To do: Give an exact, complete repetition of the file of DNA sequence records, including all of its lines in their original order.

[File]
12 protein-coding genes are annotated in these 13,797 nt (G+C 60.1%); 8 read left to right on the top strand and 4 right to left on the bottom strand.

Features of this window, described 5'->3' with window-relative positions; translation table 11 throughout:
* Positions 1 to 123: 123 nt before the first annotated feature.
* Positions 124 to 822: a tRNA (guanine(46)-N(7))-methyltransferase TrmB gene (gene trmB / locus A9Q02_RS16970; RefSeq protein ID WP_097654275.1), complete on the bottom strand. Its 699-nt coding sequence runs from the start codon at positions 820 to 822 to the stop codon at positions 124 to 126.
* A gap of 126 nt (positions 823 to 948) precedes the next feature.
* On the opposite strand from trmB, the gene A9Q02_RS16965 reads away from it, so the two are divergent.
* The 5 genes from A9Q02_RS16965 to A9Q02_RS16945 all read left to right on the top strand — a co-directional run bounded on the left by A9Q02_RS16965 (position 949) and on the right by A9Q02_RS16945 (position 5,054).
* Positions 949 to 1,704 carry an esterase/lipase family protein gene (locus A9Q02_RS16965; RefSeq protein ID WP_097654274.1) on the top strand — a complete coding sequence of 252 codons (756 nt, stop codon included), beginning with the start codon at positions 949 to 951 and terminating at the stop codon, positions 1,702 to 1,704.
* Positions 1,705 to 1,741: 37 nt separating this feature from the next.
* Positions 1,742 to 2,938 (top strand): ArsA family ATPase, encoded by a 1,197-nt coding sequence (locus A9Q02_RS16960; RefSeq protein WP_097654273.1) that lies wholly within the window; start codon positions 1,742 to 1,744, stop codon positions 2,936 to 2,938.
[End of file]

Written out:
12 protein-coding genes are annotated in these 13,797 nt (G+C 60.1%); 8 read left to right on the top strand and 4 right to left on the bottom strand.

Features of this window, described 5'->3' with window-relative positions; translation table 11 throughout:
* Positions 1 to 123: 123 nt before the first annotated feature.
* Positions 124 to 822: a tRNA (guanine(46)-N(7))-methyltransferase TrmB gene (gene trmB / locus A9Q02_RS16970; RefSeq protein ID WP_097654275.1), complete on the bottom strand. Its 699-nt coding sequence runs from the start codon at positions 820 to 822 to the stop codon at positions 124 to 126.
* A gap of 126 nt (positions 823 to 948) precedes the next feature.
* On the opposite strand from trmB, the gene A9Q02_RS16965 reads away from it, so the two are divergent.
* The 5 genes from A9Q02_RS16965 to A9Q02_RS16945 all read left to right on the top strand — a co-directional run bounded on the left by A9Q02_RS16965 (position 949) and on the right by A9Q02_RS16945 (position 5,054).
* Positions 949 to 1,704 carry an esterase/lipase family protein gene (locus A9Q02_RS16965; RefSeq protein ID WP_097654274.1) on the top strand — a complete coding sequence of 252 codons (756 nt, stop codon included), beginning with the start codon at positions 949 to 951 and terminating at the stop codon, positions 1,702 to 1,704.
* Positions 1,705 to 1,741: 37 nt separating this feature from the next.
* Positions 1,742 to 2,938 (top strand): ArsA family ATPase, encoded by a 1,197-nt coding sequence (locus A9Q02_RS16960; RefSeq protein WP_097654273.1) that lies wholly within the window; start codon positions 1,742 to 1,744, stop codon positions 2,936 to 2,938.